Fire safety kindles collaboration

NORWOOD, MA – THERE was a time when the very mention of the words “cleanroom fire-safety testing requirements” was enough to spark a debate over the merits of the FM4910 protocol from Factory Mutual Research (Norwood, MA) versus standards developed by Underwriters Laboratories (Northbrook, IL).

But now, users, standards committees and insurance companies – Factory Mutual, UL, the National Fire Protection Association (NFPA; Quincy, MA) and HSB Industrial Risk Insurers (San Francisco) – are putting their heads together to establish a worldwide protocol.

“We need a protocol that al lows us to control the loss. It's a business issue,” says Peter K. Wu, a senior research scientist for Factory Mutual. More over, he adds if custo mers have to wait while a burned down fab is rebuilt, they will go elsewhere.

Mark Conroy, staff liaison for the NFPA, says the organization's technical committee has been wrestling with the 4910 and the UL standards. “We need to address plastics coming into the cleanroom, the type and the amount. That is really the root of it,” he adds. “We need to come up with the appropriate testing procedure. Some people think the 4910 goes too far and others think the UL doesn't go far enough.”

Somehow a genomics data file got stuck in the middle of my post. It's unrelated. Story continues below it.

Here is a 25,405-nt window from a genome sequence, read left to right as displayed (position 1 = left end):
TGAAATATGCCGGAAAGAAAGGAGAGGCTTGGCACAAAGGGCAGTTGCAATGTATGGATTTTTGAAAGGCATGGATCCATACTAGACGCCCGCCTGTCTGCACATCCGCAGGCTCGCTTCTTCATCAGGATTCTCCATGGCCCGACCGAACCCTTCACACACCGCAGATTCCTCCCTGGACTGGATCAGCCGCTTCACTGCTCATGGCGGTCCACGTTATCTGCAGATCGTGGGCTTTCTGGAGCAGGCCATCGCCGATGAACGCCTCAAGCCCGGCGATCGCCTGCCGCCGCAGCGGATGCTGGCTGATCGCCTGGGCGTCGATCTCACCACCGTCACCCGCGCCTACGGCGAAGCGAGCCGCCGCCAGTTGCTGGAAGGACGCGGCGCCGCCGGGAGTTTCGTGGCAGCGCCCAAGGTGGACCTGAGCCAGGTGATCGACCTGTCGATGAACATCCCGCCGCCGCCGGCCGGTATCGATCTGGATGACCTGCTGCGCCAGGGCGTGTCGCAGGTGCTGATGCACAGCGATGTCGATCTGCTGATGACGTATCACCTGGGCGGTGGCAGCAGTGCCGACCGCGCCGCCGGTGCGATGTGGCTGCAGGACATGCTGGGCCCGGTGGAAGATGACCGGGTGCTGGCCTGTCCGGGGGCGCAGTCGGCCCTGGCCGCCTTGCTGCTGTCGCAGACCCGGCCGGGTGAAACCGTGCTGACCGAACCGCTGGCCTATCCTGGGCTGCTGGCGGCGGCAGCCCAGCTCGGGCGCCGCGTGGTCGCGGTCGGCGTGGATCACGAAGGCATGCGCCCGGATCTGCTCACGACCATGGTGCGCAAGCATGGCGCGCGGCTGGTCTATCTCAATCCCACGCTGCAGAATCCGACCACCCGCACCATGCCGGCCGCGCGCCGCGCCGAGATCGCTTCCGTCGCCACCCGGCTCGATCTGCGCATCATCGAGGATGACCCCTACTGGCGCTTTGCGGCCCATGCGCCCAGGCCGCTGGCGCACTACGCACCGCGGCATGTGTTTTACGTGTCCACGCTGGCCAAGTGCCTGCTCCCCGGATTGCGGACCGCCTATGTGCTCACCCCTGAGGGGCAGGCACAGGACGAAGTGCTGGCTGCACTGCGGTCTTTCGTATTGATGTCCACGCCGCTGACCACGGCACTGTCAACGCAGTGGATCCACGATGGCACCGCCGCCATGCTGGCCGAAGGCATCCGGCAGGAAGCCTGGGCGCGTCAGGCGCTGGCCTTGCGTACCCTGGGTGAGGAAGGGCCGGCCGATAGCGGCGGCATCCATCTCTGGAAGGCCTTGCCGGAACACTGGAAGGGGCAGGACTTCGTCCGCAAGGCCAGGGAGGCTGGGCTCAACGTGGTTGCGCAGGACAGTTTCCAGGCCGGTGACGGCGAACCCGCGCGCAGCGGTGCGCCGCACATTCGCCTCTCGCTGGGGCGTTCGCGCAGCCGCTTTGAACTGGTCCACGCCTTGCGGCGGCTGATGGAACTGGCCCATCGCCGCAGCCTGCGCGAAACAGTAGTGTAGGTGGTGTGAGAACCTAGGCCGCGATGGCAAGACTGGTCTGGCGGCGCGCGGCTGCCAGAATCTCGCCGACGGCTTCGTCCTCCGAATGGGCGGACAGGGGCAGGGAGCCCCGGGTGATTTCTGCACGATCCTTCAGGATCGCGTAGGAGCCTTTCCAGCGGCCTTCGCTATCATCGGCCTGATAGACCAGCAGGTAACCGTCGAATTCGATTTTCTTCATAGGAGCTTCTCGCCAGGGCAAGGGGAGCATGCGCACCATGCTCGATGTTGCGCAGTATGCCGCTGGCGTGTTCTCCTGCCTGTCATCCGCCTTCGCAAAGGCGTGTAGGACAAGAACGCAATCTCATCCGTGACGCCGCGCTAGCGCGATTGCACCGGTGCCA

Robert Backstrom, a senior project engineer at UL, says the renowned laboratory and Factory Mutual have similar interests in fire-safety issues in the cleanroom. “We have a spirit of cooperation with Factory Mutual at the request of the semiconductor industry,” he adds. “Our concerns are very much the same. We are both concerned about fire-protection.”


A full-scale wet bench fire test.
Click here to enlarge image

As Conroy says, using the appropriate plastic is key. Discussion began between the groups last January, and those who opposed the 4910 have changed their tune with all parties agreeing that a comprehensive fire-safety test was needed. UL agreed to test a handful of plastics to determine if the materials are fire-resistant. [See “Fire safety test provides insight,” CleanRooms, June 1999, page 1].

“There is a need to use the best plastics,” explains Robert Pearce, HSB's assistant vice president for area loss prevention. “It makes the loss potential a lot higher in cleanrooms to just use polypropylene. We are in the process of testing plastics to see how they perform under a fire-test apparatus.”

When discussing the proposed FM4910 standard [See “Cleanroom fire-safety debate heats up,” CleanRooms, April 1998, page 1], the groups agreed that sparking a test-fire was at the discretion of the test operator, and ignition should be better defined. “The 4910 test also had a method of using black carbon spread over the plastics to enhance absorptivity. We didn't like that about the test, and we wanted a test that was going to be repeatable and one that could be done worldwide,” Pearce says. “The next step will be the roundtable between Factory Mutual and UL to survey the data.” Those meetings were planned for September.

Mark A. DeSorbo


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